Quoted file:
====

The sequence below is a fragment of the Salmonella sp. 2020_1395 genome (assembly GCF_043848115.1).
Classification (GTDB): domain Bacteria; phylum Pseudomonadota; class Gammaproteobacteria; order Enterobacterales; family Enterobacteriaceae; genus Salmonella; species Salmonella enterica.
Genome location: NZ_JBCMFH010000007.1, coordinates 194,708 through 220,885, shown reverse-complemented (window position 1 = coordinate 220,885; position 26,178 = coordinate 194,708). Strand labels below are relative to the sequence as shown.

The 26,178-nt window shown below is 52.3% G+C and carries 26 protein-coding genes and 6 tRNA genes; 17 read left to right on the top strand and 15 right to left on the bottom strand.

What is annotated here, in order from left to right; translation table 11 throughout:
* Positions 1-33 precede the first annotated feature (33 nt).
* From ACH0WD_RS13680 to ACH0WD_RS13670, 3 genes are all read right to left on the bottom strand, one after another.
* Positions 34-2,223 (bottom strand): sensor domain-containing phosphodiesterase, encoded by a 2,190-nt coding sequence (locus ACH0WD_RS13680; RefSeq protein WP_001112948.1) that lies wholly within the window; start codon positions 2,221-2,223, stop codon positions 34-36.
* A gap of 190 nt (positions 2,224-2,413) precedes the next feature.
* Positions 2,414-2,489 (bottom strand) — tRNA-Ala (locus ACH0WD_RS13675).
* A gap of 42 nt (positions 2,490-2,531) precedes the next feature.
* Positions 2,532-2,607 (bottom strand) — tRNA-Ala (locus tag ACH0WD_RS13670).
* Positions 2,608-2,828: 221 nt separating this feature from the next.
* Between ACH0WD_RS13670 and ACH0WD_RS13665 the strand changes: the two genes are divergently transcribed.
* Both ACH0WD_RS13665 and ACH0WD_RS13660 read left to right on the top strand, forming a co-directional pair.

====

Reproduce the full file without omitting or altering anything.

The sequence below is a fragment of the Salmonella sp. 2020_1395 genome (assembly GCF_043848115.1).
Classification (GTDB): domain Bacteria; phylum Pseudomonadota; class Gammaproteobacteria; order Enterobacterales; family Enterobacteriaceae; genus Salmonella; species Salmonella enterica.
Genome location: NZ_JBCMFH010000007.1, coordinates 194,708 through 220,885, shown reverse-complemented (window position 1 = coordinate 220,885; position 26,178 = coordinate 194,708). Strand labels below are relative to the sequence as shown.

The 26,178-nt window shown below is 52.3% G+C and carries 26 protein-coding genes and 6 tRNA genes; 17 read left to right on the top strand and 15 right to left on the bottom strand.

What is annotated here, in order from left to right; translation table 11 throughout:
* Positions 1-33 precede the first annotated feature (33 nt).
* From ACH0WD_RS13680 to ACH0WD_RS13670, 3 genes are all read right to left on the bottom strand, one after another.
* Positions 34-2,223 (bottom strand): sensor domain-containing phosphodiesterase, encoded by a 2,190-nt coding sequence (locus ACH0WD_RS13680; RefSeq protein WP_001112948.1) that lies wholly within the window; start codon positions 2,221-2,223, stop codon positions 34-36.
* A gap of 190 nt (positions 2,224-2,413) precedes the next feature.
* Positions 2,414-2,489 (bottom strand) — tRNA-Ala (locus ACH0WD_RS13675).
* A gap of 42 nt (positions 2,490-2,531) precedes the next feature.
* Positions 2,532-2,607 (bottom strand) — tRNA-Ala (locus tag ACH0WD_RS13670).
* Positions 2,608-2,828: 221 nt separating this feature from the next.
* Between ACH0WD_RS13670 and ACH0WD_RS13665 the strand changes: the two genes are divergently transcribed.
* Both ACH0WD_RS13665 and ACH0WD_RS13660 read left to right on the top strand, forming a co-directional pair.